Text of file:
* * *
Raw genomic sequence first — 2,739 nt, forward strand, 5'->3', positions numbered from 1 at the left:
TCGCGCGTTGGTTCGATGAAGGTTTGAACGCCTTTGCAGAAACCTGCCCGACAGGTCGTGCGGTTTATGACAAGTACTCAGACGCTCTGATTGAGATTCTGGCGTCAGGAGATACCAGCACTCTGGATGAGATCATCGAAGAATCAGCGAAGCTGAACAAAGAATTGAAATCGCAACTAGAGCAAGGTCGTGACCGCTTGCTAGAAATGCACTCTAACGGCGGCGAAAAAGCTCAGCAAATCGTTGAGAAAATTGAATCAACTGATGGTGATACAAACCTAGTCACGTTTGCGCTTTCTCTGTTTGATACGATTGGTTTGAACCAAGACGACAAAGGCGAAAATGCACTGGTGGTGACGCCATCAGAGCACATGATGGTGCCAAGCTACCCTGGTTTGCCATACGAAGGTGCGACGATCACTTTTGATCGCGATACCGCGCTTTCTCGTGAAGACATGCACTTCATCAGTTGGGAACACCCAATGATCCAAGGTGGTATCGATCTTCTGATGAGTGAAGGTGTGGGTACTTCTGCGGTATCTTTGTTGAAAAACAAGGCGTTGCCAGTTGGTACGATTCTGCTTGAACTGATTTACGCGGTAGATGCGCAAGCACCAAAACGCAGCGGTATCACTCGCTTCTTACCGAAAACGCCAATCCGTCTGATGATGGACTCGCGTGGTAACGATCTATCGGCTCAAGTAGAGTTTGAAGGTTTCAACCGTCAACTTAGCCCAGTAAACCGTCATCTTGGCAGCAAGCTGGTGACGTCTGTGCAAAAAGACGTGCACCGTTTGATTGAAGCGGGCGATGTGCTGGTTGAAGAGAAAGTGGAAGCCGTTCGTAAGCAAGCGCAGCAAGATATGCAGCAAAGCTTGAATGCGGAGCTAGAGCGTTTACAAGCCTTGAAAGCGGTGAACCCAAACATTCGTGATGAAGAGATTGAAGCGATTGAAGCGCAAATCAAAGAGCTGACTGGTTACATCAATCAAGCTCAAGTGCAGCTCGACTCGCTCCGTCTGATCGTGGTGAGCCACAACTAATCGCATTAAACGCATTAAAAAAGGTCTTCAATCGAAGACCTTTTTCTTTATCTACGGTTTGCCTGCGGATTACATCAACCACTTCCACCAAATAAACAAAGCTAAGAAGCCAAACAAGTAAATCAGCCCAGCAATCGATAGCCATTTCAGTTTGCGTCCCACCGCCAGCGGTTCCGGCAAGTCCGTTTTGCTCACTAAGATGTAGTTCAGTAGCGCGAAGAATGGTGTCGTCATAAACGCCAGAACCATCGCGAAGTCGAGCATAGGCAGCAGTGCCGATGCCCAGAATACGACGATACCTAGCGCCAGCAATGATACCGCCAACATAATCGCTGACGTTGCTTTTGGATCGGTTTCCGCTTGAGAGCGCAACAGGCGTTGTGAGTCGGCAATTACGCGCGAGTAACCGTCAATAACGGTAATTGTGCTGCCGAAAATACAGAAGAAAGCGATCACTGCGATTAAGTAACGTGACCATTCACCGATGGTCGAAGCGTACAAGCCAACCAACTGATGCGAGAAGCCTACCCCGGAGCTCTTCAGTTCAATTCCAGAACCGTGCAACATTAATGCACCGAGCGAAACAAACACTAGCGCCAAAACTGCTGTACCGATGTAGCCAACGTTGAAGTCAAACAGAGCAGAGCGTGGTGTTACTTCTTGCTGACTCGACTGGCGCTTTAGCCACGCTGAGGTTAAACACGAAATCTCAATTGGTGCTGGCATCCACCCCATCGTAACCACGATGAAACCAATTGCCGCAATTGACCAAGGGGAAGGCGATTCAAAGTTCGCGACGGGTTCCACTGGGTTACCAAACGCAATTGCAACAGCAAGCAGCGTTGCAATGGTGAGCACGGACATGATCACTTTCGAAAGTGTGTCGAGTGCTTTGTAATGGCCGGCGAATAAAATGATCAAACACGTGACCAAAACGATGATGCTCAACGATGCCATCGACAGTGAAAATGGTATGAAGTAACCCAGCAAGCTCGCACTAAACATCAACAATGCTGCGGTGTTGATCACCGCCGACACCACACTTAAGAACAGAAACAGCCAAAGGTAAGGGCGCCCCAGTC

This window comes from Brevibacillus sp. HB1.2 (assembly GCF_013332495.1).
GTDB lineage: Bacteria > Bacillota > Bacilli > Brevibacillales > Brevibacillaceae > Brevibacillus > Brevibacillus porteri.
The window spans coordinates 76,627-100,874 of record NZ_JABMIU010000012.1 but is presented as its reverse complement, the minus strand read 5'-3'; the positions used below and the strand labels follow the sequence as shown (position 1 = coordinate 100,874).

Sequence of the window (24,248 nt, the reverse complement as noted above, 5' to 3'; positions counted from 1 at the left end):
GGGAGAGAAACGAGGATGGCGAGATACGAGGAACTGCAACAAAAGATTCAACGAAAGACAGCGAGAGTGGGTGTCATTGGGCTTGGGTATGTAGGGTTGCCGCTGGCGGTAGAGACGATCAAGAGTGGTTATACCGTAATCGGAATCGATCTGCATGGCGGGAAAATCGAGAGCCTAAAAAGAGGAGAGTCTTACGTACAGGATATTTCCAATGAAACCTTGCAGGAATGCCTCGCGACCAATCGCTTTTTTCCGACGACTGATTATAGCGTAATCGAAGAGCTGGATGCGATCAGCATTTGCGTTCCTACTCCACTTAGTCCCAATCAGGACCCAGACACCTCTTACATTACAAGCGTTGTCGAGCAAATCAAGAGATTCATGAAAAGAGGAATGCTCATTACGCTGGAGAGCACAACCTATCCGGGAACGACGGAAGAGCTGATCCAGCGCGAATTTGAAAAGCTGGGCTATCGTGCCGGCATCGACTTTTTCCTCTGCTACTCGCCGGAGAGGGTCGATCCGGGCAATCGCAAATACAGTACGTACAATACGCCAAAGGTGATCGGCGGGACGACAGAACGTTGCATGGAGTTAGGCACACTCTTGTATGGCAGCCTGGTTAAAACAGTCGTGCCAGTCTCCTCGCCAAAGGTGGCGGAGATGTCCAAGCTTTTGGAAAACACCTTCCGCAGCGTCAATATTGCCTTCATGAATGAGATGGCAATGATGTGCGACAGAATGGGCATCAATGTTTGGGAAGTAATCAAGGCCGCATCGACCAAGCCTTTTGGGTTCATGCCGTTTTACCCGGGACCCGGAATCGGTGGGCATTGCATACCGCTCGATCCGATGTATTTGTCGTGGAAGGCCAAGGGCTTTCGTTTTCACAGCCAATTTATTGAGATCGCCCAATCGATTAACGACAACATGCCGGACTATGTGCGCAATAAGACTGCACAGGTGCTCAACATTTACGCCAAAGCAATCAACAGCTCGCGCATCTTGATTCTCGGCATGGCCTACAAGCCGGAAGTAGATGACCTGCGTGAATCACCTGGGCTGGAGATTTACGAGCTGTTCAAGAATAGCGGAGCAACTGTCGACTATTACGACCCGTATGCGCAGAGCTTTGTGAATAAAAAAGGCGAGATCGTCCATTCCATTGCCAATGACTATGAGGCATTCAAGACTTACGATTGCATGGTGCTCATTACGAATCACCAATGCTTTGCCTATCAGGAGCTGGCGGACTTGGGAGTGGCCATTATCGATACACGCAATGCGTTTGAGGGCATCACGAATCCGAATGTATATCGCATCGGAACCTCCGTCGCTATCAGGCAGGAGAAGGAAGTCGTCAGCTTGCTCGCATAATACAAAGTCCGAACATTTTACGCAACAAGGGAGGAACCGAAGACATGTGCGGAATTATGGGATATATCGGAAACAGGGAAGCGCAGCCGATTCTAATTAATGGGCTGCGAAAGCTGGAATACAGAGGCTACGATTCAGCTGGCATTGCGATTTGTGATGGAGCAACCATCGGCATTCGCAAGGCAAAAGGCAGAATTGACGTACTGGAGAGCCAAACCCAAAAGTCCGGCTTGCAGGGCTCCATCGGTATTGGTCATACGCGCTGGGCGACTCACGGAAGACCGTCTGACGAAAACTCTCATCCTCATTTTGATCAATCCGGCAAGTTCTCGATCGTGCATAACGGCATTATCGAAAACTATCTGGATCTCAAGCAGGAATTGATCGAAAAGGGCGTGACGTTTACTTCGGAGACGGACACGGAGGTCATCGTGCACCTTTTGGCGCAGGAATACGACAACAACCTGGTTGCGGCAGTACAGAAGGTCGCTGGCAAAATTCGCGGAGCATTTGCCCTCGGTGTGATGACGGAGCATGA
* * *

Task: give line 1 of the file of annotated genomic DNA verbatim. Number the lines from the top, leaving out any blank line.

Raw genomic sequence first — 2,739 nt, forward strand, 5'->3', positions numbered from 1 at the left: